Timing matters because, if you get tested too early after being infected, you may have a negative antibody test in your blood, and it is a waste of time and money to get tested, a professor of pediatric infectious diseases at Seattle Childrens Hospital and University of Washington, who co-authored the recent recommendations on antibody testing, tells Verywell.
The actual test you use doesnt matter, Englund says, adding, getting tested too early may not be helpful.
As for the perfect timing to get a test, its up for debate, Jamie Alan, PhD, an assistant professor of pharmacology and toxicology at Michigan State University, tells Verywell. We can take our best guess at timing but, until we know more, we are still at the best educated guess stage, she says.
How Effective Is It
Ginde said it can be a life-saving treatment when administered in time. Numerous trials have shown that the treatment can be effective at reducing the risk of hospitalization and death for people at risk of severe COVID.
Patients feel very sick, they feel like they are really struggling to breathe … they get this treatment, he said. Youll hear not infrequently reports of people that are that sick that within even six to 12 hours feeling like theyve taken a dramatic turn to the better.
One study on Regenerons antibody cocktail found that it shortened COVID symptoms by four days and more rapidly reduced viral load compared to people who got a placebo.
Taking the monoclonal antibodies can also reduce the chance of spreading COVID to the rest of the people living in close contact with you. One study showed that it reduced the risk of getting a symptomatic infection from someone in your household who has COVID by 81%.
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When Does It Start Working
The Pfizer vaccine is given in two doses scheduled three weeks apart. It’s not ideal but, according to the Centers for Disease Control and Prevention , the second dose may be given up to 6 weeks after the first dose, if necessary. You should not get the second dose early.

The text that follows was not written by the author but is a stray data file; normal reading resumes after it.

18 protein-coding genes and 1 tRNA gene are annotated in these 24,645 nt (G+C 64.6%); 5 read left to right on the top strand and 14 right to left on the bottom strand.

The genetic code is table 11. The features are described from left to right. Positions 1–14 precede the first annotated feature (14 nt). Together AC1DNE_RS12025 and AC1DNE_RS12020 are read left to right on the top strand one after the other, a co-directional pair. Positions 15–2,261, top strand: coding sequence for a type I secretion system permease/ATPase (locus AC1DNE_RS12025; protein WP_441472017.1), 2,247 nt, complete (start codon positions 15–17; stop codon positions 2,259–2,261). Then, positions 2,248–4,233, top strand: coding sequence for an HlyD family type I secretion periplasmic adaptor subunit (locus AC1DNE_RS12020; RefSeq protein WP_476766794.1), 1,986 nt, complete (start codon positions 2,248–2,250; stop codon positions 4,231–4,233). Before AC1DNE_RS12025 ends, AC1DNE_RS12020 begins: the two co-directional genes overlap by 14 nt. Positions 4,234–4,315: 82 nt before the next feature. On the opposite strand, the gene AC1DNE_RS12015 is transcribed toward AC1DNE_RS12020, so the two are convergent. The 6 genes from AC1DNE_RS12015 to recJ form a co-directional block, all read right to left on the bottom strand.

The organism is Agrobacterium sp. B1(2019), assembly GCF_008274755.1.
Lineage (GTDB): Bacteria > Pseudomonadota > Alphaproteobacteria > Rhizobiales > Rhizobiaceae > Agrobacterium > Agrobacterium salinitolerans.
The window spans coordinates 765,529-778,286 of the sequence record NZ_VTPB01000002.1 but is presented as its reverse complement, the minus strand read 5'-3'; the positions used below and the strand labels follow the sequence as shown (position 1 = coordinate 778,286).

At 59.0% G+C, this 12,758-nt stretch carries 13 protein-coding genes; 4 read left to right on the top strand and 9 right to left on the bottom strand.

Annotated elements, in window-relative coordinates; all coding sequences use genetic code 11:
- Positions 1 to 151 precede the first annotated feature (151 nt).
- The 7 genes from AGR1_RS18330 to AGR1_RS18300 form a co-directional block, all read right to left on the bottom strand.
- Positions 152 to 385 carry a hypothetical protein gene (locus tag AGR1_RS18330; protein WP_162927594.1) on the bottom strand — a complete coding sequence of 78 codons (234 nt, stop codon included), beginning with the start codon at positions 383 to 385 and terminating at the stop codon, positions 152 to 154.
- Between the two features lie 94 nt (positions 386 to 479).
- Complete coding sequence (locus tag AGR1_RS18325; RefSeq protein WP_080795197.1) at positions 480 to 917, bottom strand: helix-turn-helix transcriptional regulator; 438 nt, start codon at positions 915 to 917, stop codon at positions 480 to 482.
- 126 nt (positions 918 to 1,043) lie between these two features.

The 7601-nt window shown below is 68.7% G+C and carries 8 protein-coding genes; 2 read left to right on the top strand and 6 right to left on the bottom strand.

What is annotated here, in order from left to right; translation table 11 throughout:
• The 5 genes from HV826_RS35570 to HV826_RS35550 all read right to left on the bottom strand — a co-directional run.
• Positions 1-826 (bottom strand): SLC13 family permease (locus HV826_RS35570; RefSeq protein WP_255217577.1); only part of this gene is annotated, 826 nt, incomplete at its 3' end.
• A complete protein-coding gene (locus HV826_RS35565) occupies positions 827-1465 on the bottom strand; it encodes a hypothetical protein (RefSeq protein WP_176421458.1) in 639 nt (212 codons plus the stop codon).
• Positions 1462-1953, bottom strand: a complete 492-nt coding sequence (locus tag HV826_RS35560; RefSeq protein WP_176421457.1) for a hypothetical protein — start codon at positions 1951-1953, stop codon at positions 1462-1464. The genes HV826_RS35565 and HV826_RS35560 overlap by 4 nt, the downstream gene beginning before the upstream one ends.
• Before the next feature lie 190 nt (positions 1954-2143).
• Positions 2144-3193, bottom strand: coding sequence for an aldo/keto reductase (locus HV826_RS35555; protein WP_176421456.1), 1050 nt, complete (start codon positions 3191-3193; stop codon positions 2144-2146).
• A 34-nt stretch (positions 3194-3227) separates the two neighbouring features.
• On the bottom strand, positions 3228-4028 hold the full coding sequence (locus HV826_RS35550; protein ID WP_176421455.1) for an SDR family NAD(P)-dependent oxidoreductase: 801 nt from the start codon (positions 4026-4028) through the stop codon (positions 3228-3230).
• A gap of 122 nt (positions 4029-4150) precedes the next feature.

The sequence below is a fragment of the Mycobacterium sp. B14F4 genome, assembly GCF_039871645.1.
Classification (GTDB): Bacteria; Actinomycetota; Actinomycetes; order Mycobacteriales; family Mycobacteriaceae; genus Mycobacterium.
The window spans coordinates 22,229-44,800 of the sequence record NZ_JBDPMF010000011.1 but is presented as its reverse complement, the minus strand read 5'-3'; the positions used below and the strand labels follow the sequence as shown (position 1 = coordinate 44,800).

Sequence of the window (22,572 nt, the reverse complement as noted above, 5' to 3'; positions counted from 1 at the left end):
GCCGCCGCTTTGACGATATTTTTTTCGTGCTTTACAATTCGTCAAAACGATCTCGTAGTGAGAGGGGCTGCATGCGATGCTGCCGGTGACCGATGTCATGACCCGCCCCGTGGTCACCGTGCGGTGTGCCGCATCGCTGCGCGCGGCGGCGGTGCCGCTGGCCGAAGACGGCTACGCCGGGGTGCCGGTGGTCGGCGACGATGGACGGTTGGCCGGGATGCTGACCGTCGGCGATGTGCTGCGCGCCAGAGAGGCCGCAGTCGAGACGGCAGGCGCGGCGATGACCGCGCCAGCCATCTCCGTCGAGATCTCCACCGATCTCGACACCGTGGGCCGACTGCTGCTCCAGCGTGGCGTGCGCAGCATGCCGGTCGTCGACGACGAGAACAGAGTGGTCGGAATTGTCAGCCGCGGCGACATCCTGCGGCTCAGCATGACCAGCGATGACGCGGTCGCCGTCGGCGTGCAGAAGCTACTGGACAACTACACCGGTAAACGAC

These doses are given as injections and offer full protection two weeks after the second dose, the CDC says. The data suggest that after the first dose, some immune response is present in about two weeks.
A CDC report that tracked almost 4,000 healthcare personnel, first responders, and other frontline workers under real-world conditions found that the mRNA vaccines were 80% effective at least 14 days following the first dose and 90% effective at least two weeks after the second dose.
Arent Antibodies Enough To Protect Me
If youve already had COVID-19, arent the antibodies your body built up to fight the virus enough to protect you in the future?
We dont know how long your immunity will last after youve had a natural COVID-19 infection, says Dr. Englund.
She says recent research focused on how long immunity lasts after having COVID-19 is unclear, and scientists believe it could be up to eight months. But, she clarifies: The study to determine that information included only 200 patients, so theres not a whole lot of data yet. And the best way to ensure youre protected is to get vaccinated.
Dr. Englund notes that for those whove had COVID-19 and have long haul symptoms , getting the vaccine seems to help them finally recover from those lasting symptoms.
If you have long COVID-19 at this point in time, please consider getting the vaccine, Dr. Englund urges. It is not going to make you worse and theres a small chance that it might actually make you feel better.
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The Quality Of Tests Varies
Not all antibody tests are equal, and its difficult to know which antibody test youre getting. If youre interested in getting an antibody test, ask your doctor for recommendations.
Most hospital labs Quest Diagnostics or LabCorp will be using a highly validated antibody test, but some of the other ones you can get are not going to have the same level of quality, says Dr. Adalja.
You should wait at least two weeks after a one-dose vaccine or two weeks after the final shot of a two-dose vaccine to get an antibody test so your body has the chance to produce detectable antibodies. Getting tested before your body has built up its immune response may result in a test that shows no or low antibodies.
Can You Get Covid Again If You Were Infected Recently With A Variant
Research shows that for those who recover from Covid, the immunity lasts anywhere between three months to five years.